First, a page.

A KartaMetro screenshot showing the Arbatskaya station complex

Back at the end of May, I went to Google Developer Day 2007 in London. I saw a lot of interesting stuff, which I didn't write about here because I was busy arranging the wedding, and well, I'm not in the habit of updating this blog at the best of times. So I owe a belated thanks to Google and their staff for providing a day of interesting talks and the surrounding hospitality for free.

There was something that caught my eye while I was there: Before each talk there was a looped video on the projection screen, showing off various applications that have been built on top of Google's APIs. And one of these applications involved Google Maps' streetmap of Moscow, overlaid with the metro stations and lines. The video cut between applications far too fast to see any details, or to note the URL of the application. But some weeks later I found it via de.licio.us: It's at kartametro.info.

If you know Moscow, it's fun to just browse the metro system. One great feature is the subterranean maps of the stations. The screenshot above shows the sprawling Arbatskaya/Bibliteka im. Lenina/Aleksandrovskiy Sad/Borovitskaya station complex, which turns out to be about 600 metres across (it feels a lot bigger when you are down there).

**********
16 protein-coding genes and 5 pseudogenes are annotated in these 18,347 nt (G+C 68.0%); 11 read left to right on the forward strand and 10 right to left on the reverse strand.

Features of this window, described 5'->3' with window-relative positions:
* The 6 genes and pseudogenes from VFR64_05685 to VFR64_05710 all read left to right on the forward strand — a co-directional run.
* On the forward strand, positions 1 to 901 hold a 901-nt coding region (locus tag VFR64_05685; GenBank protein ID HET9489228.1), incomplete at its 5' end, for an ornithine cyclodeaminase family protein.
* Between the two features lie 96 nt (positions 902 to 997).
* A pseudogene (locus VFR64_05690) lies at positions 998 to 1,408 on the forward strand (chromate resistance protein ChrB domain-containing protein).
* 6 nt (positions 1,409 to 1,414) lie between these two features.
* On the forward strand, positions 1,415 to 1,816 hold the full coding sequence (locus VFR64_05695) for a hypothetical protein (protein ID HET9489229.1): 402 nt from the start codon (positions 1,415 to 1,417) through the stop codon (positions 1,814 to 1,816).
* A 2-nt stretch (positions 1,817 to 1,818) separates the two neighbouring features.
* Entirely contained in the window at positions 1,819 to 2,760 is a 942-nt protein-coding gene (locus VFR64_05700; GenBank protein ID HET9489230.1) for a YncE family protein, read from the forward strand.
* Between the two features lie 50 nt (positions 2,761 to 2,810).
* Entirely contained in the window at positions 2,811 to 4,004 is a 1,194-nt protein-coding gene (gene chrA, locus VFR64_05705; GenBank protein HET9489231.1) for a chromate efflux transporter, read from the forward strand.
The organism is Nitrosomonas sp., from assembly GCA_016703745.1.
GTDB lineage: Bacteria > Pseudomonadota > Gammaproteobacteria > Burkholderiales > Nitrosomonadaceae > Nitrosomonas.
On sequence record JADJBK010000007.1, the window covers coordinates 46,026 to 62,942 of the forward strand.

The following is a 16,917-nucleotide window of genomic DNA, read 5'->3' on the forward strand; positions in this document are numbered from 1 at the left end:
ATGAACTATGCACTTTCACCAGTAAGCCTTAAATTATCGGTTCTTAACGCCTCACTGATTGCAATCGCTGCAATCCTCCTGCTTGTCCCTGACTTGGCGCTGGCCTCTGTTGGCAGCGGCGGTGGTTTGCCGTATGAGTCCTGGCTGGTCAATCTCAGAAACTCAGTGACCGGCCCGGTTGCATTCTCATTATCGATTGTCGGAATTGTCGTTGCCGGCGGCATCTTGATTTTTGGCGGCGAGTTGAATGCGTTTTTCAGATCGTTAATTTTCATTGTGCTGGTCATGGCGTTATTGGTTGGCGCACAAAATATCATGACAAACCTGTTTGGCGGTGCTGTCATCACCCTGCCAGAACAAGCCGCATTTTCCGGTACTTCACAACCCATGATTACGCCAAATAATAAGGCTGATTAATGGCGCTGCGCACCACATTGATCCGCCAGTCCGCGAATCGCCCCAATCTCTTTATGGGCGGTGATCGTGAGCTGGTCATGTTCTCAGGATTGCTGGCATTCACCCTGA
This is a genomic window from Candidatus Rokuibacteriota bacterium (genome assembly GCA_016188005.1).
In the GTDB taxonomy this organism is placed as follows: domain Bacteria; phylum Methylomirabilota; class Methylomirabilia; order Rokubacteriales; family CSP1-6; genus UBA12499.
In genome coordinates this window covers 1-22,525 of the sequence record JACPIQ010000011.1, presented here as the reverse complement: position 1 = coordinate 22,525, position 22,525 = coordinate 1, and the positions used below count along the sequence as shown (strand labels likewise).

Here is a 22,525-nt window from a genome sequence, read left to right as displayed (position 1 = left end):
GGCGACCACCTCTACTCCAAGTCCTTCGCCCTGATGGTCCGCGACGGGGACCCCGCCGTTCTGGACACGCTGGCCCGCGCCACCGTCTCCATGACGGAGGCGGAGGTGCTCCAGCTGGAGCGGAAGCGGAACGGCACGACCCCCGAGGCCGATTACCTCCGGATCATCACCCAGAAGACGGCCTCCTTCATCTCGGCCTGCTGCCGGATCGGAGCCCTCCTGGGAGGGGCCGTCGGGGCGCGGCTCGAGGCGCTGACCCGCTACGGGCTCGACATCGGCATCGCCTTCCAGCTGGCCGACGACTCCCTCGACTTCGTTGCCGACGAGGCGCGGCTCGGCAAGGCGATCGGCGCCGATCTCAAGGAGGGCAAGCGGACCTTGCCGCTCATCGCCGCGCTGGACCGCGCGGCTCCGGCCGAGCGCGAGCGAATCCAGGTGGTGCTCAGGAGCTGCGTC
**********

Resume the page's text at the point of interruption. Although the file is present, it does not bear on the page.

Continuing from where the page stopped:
One problem KartaMetro has in common with many Google Maps-based sites is that it can feel quite slow even on fast machines, not because of the time spent talking to the server, but just due to the JavaScript grinding away (in particular, whatever Google Maps uses to draw lines in Firefox). The attractions of moving applications into the browser are obvious for users and developers, but the technology foundations are disappointing in many ways. It will be interesting to see whether the projects to overhaul the Firefox internals can demonstrate that these are implementation issues, and not fundamental flaws.

Comment from Leonya

I guess they are using VML (in IE) and SVG (in all other browsers) to draw the lines. Pretty slow stuff, indeed. The good news is that JS engine improvements are coming not only in Firefox, but in all other major browsers as well - Opera 9.5, Safari 3, IE 8. Take at look at Safari 3 beta - it's seriously fast.